Streaming kicks on – and it's no longer all about Spotify


FOR: Sounds good; wide device compatibility; impressive app; no Facebook sign-up required

AGAINST: No extra ‘app’-style content on desktop; library not quite as huge as Spotify

VERDICT: Sounds good, looks good, works well – a fine alternative for music streaming

Streaming is the new downloading, for many. It seems likely that for music, in the long run, ‘access to everything’ might beat ‘ownership of a limited amount’ hands down, and for obvious reasons.

And the competition is hotting up. The basic premise of Rdio is nigh-on identical to Spotify: listen to millions of songs, on-demand, on your computer or mobile, for a monthly subscription. You can trial the service for free for a limited time, after which you pay £4.99 or £9.99 a month.

The former gives you access to unlimited tracks, with no ads, on your desktop or within Rdio’s browser client. Either way, the ‘Web’ option limits you to listening on PC or Mac. Pay the extra for the ‘Unlimited’ service and you also get music on your mobile, and on any other devices you might have, such as Roku or Sonos.

Getting started, many users will be pleased to learn that a Facebook account is not required (as it now is with Spotify), though you can link to Facebook, Twitter and should you want to. After a recent update, the interface is certainly clean – a neat white design – and there are few dividing lines between menus.

Rdio: Easy-to-use interface

You can browse music by new releases or charts, or based on what you’ve been listening to previously. Your own ‘collection’ is where you can build a library, by saving albums/tracks to your collection. Or you can use ‘search’, which works well and auto-fills with suggestions as you type.

The library is billed as ‘15 million songs and counting’ (Spotify claims 18m and adds 20,000 a day). While Rdio is clearly substantial, some time spent cross-referencing against Spotify found Rdio more likely to be missing releases (though they did tend to be quite obscure).

Rdio promises 320kbps streaming quality for the majority of tracks over web and mobile, though the latter will change depending on your connection, and we’re impressed by the sound (with the caveat that, through a decent system, we’d prefer higher quality).

Stream mobile with the Rdio app

What's more, Rdio prides itself on its compatibility with a range of devices, so as well as Mac and PC software you can run Rdio directly in Firefox, Google Chrome, Internet Explorer and Safari web browsers.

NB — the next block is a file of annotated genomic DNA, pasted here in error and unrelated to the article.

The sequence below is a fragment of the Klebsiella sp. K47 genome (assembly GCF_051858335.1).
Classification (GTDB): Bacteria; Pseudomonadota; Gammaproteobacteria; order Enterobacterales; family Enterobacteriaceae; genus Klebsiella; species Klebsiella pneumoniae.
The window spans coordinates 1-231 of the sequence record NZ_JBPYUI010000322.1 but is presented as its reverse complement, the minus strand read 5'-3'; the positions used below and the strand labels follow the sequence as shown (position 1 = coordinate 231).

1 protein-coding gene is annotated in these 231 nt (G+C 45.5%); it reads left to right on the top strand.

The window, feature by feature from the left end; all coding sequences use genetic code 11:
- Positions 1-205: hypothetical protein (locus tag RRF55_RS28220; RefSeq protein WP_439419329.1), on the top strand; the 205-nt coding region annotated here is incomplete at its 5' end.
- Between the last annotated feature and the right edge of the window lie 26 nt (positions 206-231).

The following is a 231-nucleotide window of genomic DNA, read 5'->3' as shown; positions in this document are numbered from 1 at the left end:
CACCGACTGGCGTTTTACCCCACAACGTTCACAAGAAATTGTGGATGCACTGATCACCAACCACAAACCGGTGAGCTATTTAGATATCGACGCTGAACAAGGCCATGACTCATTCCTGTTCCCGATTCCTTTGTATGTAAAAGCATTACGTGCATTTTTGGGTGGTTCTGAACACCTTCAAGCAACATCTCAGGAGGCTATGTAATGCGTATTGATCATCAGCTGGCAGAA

Take it mobile, and there are apps for Android, BlackBerry, iOS – iPhone and iPad – and Windows Phone 7. As mentioned, Rdio is also integrated into Roku and Sonos kit.

The app experience is broadly similar in terms of features but, predictably, has a different layout. Three rows of three icons take you into your music, with the same option to look through your collection, playlists, recently listened to music, charts and more. There are plenty of great ways of discovering new music, each with a subtle twist.

Crucially, you can listen to music offline, too – so you won’t hammer your mobile data connection – by syncing your content to your phone’s memory (which we’d recommend doing over wi-fi). Album artwork looks good, controls are clear and intuitive, and all told it’s a great-looking, easy-to-use app.


Rdio is a fledgling service in the UK, and it doesn’t yet have added extras such as Spotify’s apps from the likes of The Guardian, nor the wider support of remote apps and other ‘hacks’. But as a streaming alternative that offers a big library, smart interface, impressive connectivity and decent sound, Rdio is well worth a look.

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Joe Cox
Content Director

Joe is the Content Director for What Hi-Fi? and Future’s Product Testing, having previously been the Global Editor-in-Chief of What Hi-Fi?. He has worked on What Hi-Fi? across the print magazine and website for almost 20 years, writing news, reviews and features on everything from turntables to TVs, headphones to hi-fi separates. He has covered product launch events across the world, from Apple to Technics, Sony and Samsung; reported from CES, the Bristol Show, and Munich High End for many years; and written for sites such as the BBC, Stuff, and the Guardian. In his spare time, he enjoys expanding his vinyl collection and cycling (not at the same time).